The Service Employees International Union (SEIU) has long puppeteered the push for a $15 minimum wage. As we’ve noted before, the SEIU has spent as much as $80 million on the Fight for $15 since the campaign began in 2012.
But the SEIU’s fight is for “$15 and a union.” That second part is key: The union’s end goal has always been to increase membership and swell its ranks of dues-paying workers—the financial underpinning for the union’s political activities. The Fight for $15 isn’t so much about raising the wage as it is about using the issue to bolster the labor movement. In These Times recently quoted the Fight for $15’s organizing director, Kendall Fells, admitting as much: “Since the campaign began, the workers have always had two demands. It’s $15 and a union, not $15 or a union.”
But the former hasn’t really come to fruition. The SEIU has seen no substantial gain in membership as a result of the Fight for $15. In fact, the union lost about 5,800 members from 2014 to 2015, prompting some anxiety among union sympathizers. “There’s a turn to liberalism and the raising of the social wage,” labor historian Nelson Lichtenstein told In These Times. “But the dilemma is it’s not helping the trade union movement institutionally.” Pro-union author and activist Bill Fletcher, Jr. also chimed in: “You can win these [legislative] victories but if you don’t have organization, it all goes poof.”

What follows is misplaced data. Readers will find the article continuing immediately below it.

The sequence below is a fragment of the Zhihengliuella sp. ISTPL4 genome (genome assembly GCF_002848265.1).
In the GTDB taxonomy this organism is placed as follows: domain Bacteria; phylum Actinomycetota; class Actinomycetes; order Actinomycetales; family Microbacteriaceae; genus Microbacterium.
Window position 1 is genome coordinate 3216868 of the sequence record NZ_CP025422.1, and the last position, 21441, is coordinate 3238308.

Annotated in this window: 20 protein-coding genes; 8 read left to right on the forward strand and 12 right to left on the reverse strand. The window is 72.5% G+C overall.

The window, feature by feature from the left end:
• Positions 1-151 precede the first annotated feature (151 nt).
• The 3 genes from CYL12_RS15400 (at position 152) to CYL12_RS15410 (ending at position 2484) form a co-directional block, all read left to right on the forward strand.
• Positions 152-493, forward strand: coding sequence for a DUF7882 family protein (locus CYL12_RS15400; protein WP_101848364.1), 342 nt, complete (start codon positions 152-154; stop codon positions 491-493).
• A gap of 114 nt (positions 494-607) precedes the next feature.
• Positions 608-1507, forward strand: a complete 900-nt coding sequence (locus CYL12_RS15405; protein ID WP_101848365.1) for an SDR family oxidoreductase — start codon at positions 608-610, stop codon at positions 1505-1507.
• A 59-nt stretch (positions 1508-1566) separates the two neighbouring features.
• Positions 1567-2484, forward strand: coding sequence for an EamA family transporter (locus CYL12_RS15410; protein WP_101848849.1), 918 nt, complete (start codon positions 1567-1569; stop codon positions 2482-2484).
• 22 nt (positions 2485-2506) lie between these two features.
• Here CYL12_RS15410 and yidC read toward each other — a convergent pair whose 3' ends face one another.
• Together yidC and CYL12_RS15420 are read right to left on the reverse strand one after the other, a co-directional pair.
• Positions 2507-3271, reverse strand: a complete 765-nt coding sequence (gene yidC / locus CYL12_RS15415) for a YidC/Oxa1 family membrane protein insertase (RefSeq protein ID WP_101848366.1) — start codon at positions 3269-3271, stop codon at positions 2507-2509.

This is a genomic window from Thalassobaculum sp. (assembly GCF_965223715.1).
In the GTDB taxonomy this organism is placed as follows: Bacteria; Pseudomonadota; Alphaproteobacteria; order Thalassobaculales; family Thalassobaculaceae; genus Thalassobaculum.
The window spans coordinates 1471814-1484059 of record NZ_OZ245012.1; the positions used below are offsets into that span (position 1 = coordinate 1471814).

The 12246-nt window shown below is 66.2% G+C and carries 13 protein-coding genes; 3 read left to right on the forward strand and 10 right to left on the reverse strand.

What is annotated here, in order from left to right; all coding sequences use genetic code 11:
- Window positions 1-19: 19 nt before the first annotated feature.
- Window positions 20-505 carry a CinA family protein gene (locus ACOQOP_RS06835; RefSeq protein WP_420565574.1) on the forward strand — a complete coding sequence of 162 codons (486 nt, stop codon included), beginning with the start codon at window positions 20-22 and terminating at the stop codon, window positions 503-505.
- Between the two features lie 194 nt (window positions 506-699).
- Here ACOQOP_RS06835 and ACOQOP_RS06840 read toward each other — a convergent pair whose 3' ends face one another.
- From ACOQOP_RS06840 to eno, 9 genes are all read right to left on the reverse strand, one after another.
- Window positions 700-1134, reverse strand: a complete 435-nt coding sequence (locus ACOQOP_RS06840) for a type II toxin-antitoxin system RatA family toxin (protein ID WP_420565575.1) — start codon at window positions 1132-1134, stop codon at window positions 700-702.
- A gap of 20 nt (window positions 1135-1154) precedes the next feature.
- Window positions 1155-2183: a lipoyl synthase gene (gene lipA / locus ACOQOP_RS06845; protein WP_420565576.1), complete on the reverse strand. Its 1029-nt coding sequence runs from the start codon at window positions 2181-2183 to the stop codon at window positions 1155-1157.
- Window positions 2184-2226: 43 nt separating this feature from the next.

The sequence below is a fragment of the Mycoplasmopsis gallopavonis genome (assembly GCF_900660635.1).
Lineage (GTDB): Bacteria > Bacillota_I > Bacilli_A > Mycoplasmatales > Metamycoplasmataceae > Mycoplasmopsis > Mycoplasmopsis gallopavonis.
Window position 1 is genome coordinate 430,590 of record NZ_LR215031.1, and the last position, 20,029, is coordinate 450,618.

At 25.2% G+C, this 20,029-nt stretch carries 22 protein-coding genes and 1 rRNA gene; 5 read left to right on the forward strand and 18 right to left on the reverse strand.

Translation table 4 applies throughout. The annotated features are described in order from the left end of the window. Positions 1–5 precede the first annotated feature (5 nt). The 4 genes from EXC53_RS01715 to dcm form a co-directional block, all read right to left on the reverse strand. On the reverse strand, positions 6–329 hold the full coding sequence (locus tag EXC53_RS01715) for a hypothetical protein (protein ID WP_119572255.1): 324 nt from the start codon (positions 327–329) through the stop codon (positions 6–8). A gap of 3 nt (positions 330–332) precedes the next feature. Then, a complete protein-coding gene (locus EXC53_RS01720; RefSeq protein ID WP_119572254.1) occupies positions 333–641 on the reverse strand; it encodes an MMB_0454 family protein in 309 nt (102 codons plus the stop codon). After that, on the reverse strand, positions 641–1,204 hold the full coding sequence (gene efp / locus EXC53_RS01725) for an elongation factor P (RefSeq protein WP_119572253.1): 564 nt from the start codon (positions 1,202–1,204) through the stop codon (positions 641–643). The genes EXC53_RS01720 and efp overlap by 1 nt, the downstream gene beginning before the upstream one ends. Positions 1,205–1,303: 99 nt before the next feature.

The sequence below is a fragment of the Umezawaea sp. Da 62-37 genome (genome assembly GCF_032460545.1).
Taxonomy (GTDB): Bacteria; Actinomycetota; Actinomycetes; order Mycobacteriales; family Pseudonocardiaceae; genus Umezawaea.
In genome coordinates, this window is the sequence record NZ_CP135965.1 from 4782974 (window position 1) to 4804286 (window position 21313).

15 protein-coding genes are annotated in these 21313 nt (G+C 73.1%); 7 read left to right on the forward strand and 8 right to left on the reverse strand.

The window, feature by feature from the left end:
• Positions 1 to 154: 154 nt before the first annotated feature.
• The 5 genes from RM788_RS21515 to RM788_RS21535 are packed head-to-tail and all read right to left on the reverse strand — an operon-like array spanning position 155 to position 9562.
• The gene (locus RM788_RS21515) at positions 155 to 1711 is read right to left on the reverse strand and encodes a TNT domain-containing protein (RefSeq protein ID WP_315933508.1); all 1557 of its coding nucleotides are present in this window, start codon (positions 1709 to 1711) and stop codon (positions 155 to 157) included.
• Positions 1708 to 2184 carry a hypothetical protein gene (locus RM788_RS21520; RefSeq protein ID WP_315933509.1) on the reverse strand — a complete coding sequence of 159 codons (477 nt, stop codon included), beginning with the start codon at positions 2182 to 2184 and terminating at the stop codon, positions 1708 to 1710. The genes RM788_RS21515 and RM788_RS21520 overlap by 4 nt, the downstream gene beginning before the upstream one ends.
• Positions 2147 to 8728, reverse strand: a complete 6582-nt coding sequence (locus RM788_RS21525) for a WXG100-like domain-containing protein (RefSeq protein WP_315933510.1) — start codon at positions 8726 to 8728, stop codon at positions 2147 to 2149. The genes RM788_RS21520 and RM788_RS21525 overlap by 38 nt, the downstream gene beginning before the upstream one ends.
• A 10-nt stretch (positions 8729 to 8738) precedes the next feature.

For the SEIU, unionizing McDonald’s and other fast-food chains remains a tall task. The union has managed to rally dozens of workers at a time for fast-food strikes, but it needs tens of thousands of pro-union workers on board to even secure a union election in the fast-food sector. In These Times has some perspective:
According to New York’s Department of Labor, there are 63,587 fast food workers in New York City, a little over half of whom would have to file a card with the NLRB in support of the union. The challenge of triggering a fast food union vote at 50 percent plus one with the NLRB is, therefore, gargantuan. Even triggering a union election at just one of the chains—say, McDonald’s—would prove difficult; the company employs approximately 760,000 people across the country spread across over 10,000 restaurants in the United States.
It means rough waters ahead for the SEIU, which now must entertain a scary thought: Maybe employees don’t want a union after all.